Category: Others

A Toxic Legacy: The Science and Politics of Depleted Uranium and Other Heavy Metals

By Stephanie Hood, RCC Editor RCC staff, fellows, and visiting scholars were drawn together last week for a lunchtime discussion with Prof. Dr. Peter Horn—expert in isotope geochemistry at LMU—on the environmental detection of depleted uranium (DU) and other heavy metals. Horn introduced his…

Cocaine, Schizophrenia, and Nuclear Reactors: Life as an RCC Editor

By Brenda Black Our work as editors at the RCC requires us to be generalists (because of the wide variety of topics encountered), but also capable of interpreting highly specialized texts (because it is impossible to edit what one does not understand). For one…

John Agbonifo To Help Found African Network of Environmental Humanities

RCC alumnus John Agbonifo is part of team that is in the process of creating the African Network of Environmental Humanities (ANEH). The ANEH is a new multidisciplinary association of scholars resident in Africa and abroad who share a common passion to explore and…

CfP: Turning Protest Into Policy

The ASEH invites proposals for its 2015 conference that will convene March 18-22 in Washington, DC. The conference theme is “Turning Protest into Policy: Environmental Values and Governance in Changing Societies.” The program committee particularly encourages panel and roundtable proposals that engage the theme…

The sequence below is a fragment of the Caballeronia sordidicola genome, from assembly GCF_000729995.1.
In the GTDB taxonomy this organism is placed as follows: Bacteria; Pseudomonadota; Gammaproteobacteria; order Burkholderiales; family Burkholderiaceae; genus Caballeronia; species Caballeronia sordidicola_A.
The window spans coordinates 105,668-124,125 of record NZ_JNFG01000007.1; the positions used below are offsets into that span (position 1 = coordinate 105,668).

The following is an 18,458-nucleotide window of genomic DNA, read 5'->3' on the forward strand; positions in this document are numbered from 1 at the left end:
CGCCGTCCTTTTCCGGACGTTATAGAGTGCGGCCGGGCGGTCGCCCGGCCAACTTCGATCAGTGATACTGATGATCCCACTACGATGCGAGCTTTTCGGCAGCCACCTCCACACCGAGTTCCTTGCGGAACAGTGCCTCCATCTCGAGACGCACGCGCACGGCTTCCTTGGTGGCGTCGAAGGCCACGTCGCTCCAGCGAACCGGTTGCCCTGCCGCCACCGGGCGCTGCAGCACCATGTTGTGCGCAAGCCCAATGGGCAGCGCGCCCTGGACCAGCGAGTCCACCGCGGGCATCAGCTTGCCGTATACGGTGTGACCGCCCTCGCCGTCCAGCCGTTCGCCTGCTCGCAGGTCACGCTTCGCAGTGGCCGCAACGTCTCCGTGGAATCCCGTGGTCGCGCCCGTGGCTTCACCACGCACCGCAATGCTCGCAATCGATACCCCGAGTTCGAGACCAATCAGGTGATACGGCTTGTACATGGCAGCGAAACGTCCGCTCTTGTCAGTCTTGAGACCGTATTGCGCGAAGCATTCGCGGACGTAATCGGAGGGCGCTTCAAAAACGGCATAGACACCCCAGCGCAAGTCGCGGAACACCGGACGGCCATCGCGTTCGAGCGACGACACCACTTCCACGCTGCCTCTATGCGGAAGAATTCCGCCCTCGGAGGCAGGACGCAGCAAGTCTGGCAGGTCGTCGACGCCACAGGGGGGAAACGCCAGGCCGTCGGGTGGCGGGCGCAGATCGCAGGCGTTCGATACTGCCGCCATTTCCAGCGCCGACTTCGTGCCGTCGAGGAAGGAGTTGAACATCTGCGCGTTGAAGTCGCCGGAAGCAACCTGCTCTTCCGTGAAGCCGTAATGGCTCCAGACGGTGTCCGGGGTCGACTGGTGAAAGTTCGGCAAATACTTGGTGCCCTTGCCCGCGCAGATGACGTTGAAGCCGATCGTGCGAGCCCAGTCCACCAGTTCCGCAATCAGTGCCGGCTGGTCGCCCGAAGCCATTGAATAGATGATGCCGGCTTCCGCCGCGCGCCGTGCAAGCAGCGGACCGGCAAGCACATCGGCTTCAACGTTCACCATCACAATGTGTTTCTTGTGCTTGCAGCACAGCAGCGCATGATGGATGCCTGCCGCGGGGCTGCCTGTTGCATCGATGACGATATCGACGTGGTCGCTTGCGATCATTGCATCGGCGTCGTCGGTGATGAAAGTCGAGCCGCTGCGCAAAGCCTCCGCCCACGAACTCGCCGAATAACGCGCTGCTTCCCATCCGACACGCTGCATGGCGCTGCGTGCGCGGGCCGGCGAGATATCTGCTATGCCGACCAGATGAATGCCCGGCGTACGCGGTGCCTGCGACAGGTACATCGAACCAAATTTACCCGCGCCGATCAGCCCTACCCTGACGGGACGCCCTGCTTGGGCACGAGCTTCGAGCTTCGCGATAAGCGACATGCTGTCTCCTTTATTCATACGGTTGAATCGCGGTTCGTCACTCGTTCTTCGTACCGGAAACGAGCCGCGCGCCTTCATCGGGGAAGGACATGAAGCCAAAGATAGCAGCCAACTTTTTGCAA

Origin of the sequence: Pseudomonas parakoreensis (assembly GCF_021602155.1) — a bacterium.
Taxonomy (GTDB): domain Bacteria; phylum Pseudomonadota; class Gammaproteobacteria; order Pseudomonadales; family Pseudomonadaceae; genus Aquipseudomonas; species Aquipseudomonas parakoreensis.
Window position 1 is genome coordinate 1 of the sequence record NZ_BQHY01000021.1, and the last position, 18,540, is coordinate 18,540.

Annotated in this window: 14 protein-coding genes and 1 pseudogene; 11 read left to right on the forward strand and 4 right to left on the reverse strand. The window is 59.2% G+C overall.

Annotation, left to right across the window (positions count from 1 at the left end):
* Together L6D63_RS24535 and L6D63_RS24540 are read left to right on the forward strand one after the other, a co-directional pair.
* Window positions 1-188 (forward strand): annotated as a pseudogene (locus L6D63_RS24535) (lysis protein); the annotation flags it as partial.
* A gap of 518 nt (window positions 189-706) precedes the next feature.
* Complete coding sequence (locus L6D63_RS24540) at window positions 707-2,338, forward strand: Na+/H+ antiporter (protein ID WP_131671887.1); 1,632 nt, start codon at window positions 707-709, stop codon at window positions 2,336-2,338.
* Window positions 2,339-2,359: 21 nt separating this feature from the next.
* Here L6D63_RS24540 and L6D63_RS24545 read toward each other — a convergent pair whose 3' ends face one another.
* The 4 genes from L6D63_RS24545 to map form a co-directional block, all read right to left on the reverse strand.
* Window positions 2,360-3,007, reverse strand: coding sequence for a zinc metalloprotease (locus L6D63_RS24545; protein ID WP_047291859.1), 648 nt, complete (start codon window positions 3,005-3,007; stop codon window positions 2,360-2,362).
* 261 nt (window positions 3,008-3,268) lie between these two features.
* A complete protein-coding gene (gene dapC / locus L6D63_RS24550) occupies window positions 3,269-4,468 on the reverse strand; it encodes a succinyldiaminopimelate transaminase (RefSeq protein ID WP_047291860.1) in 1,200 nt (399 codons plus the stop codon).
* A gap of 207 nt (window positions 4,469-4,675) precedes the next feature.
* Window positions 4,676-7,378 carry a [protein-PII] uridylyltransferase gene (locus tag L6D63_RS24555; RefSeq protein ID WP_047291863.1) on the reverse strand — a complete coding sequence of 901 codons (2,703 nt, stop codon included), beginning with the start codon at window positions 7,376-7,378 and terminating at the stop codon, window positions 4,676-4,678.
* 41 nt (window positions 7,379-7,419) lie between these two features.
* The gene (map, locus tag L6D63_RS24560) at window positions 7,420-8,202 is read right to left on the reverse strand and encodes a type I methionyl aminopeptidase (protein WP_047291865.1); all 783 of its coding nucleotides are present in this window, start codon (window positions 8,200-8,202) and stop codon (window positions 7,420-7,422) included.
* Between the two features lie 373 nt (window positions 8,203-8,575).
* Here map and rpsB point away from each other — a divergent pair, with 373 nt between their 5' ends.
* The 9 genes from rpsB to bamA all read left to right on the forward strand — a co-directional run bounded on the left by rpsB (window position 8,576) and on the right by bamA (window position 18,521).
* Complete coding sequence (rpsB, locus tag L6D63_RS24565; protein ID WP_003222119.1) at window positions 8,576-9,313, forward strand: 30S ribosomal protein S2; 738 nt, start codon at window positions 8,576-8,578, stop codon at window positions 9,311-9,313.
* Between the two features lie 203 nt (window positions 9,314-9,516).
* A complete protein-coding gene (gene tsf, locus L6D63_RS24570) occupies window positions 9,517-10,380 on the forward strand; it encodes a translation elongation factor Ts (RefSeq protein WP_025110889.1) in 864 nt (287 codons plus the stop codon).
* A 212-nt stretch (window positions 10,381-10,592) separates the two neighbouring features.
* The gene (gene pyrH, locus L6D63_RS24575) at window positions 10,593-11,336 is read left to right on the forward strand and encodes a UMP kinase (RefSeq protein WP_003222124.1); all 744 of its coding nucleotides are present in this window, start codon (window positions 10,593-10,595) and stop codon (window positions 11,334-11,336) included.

CfP: North Atlantic Fisheries History Association 14th International Conference

Between the Commons and the Market: New Cultural, Social and Economic Perspectives on Fisheries History and Coastal Heritage Historians, social scientists, museum professionals and other scholars working in the field of fishery and coastal heritage are cordially  invited to the 14th NAFHA Conference, which…

Photo of the Week: Annka Liepold

Kuta Beach, Bali, during “Trash Season.” On top of the regular daily trash left behind at the beaches, this is a phenomenon that occurs annually between the end of December and the end of February. Because of strong winds, plastic discarded in the ocean…

Scenarios: Using Science Fiction to Think About the Future

Post by Jenny Seifert. Reposted with kind permission of Adam Hinterthuer at UW-Madison Center for Limnology. Change is constant and inevitable—in jobs, in relationships, in business, and in nature. It can make us feel downright powerless to realize that nothing is certain. So why…

Outsmarting Technology: Elephants as Non-Human-Actors in Wildlife Conflicts

By Ursula Münster What differentiates humans from other animals is a question that has long occupied scholars in the life sciences and humanities alike. For the conservation biologists, farmers, and indigenous Adivasis I met during my ethnographic fieldwork at a wildlife sanctuary in South…

An Interview with Verena Winiwarter, Austrian Academic of the Year

This interview was conducted by Klaus Taschwer for derstandard.at. To view the German text, please click here. Thank you to Rachel Shindelar for helping to translate the interview. Austria’s environmental journalists have selected you as academic of the year. Surprised? Yes, I was completely…

@TrapperBud and the History of Northern Canada

By Tina Adcock “Friday. Left Peace River Aug 30 1929 ran on sand bar, had to stay all night, rained to beat heck.” With this tweet, Derryl Murphy began to narrate a family history that would soon gain a much larger audience than tales…